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‘Architects’ needed to ensure schools are built to last: What kind of leader are you?

facing-window-sunlightDan-Belcher-finalDan Belcher, Senior Education Lead, SSAT, writes…

It may be controversial to say it, but many of our country’s best education leaders are not those who get the plaudits and the recognition or make the New Years’ honours list. They are humble and visionary leaders who shy away from tricks and quick fixes, and instead work with the communities they serve to redesign the school and to create the right environment for sustainable improvement.

These leaders are the unsung heroes, the architects of true learning communities who plan secure foundations and ensure success is built to last. They realise that it is not about them, not about building their name and reputation, but about the legacy that is left behind.

These are the findings of research into 411 leaders of UK academies by Dr Ben Laker and colleagues at the Centre for High Performance. The research was published on 20 October in the Harvard Business Review. It is the result of a seven-year study into 160 academies placed in special measures; and an analysis of the values, actions and impact of their leaders – both during their tenure and after they’d left.

The researchers identified five types of leaders, whom they characterised as surgeons, soldiers, accountants, philosophers and architects. Only one was shown in this study to have a positive long-term impact on transforming the school and improving exam results – the architect. Interesting correlations were found between a leader’s approach and their subject background.

As a modern linguist, I could recognise many of the ‘philosopher’ traits – I enjoy a good discussion about education, believe in its value to society and the sharing of practice – but I also admit not wanting to be confined to a box. When reading the descriptions of other leadership ‘types’, I couldn’t help thinking about the many hundreds of leaders I’ve met, and conclude that there’s more than a hint of truth in the descriptors, even where we may not freely admit it.

Below is a summary of the leadership types, as referred to in the article, with their most common subject backgrounds in brackets:

Surgeons – cut and redirect, focusing on test scores (PE and RE)
Soldiers – trim and tighten, focusing on the bottom line (IT and chemistry)
Accountants – invest and grow, focusing on the top line (mathematics)
Philosophers – debate and discuss, focusing on values (English and language teachers)
Architects – redesign and transform, focusing on long-term impact (history or economics).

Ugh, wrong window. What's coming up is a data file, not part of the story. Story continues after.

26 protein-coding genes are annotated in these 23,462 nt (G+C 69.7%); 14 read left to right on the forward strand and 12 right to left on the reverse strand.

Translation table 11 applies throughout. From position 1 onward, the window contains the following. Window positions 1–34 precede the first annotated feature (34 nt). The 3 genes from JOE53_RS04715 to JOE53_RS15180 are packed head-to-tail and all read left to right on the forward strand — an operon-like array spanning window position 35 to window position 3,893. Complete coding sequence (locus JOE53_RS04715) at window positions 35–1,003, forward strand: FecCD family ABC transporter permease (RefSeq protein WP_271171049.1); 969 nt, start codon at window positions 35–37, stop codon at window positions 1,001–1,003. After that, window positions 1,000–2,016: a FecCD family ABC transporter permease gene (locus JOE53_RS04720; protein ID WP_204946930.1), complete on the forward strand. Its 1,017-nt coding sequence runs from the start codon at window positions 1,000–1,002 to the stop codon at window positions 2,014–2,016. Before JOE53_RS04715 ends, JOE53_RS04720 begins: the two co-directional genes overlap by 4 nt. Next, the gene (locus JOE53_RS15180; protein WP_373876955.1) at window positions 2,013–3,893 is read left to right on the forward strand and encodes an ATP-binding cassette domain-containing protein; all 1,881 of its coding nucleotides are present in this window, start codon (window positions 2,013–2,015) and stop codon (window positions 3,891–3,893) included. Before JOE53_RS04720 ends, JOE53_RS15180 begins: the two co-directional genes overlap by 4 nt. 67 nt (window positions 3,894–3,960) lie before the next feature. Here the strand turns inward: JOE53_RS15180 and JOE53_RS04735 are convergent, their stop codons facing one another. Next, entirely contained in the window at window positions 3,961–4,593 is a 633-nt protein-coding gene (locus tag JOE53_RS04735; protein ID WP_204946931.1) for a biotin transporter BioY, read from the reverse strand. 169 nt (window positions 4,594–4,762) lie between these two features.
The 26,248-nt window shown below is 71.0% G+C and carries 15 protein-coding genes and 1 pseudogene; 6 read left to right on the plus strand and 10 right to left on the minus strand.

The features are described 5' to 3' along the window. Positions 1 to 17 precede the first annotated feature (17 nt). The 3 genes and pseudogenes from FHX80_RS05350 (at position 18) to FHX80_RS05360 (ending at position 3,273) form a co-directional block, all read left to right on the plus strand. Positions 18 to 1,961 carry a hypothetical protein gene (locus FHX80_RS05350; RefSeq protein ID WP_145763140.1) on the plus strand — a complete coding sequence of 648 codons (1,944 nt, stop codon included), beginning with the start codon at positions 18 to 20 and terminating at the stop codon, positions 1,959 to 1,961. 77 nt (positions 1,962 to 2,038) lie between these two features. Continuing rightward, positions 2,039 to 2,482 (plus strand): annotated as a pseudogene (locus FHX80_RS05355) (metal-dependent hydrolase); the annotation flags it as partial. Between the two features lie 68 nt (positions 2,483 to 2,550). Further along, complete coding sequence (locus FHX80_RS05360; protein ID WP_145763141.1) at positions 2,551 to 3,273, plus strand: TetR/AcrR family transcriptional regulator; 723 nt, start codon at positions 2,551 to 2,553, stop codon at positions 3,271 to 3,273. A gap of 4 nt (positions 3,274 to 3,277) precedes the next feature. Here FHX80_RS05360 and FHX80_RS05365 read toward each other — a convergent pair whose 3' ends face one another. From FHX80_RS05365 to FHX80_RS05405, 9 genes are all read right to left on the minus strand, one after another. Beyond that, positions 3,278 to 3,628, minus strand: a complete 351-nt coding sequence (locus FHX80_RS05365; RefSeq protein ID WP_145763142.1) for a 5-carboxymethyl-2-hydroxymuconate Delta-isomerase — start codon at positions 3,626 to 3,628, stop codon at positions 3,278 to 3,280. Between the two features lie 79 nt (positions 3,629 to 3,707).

However, to focus on subject backgrounds would be to miss the important point. Once we see ourselves clearly – through what Goleman would call our emotional Intelligence – we can deliberately seek out others who have differing strengths and perspectives. (Very useful work on this has been done and validated by Meredith Belbin, with his ‘team roles’, which a number of schools have used to good effect.) And perhaps most importantly, we can develop in ourselves the leadership behaviours and approaches that evidence shows will transform the communities we serve. This element of service is important, it is a different kind of leadership – one based on stewardship. It takes time, and legacy is the judge of success.

This is the type of principled and sustainable leadership that we at SSAT advocate and promote in all our leadership programmes. We believe there is a right way to lead. By ‘right way’ I don’t mean to say that there is only one approach – not at all. By ‘right’, I’m talking about a moral approach. Situational leadership (see the work of Dr Paul Hersey and Ken Blanchard), requires many different leadership styles, depending on context: but it should remain principled and be consistent with ethical and moral values. For me, it’s a question of the pursuit of ends without consideration to the morality of the means, which clearly is wrong.

This doesn’t mean that outcomes don’t matter, but it’s how you get there that counts.

“Moral leaders are concerned with what is good as well as what is effective. Whether or not an action succeeds in accompanying some instrumental end is irrelevant; what counts is whether one is motivated by goodwill”
Sergiovanni, 1992 (Moral leadership)

Find out more about the Centre for High Performance’s research via the tweet below.


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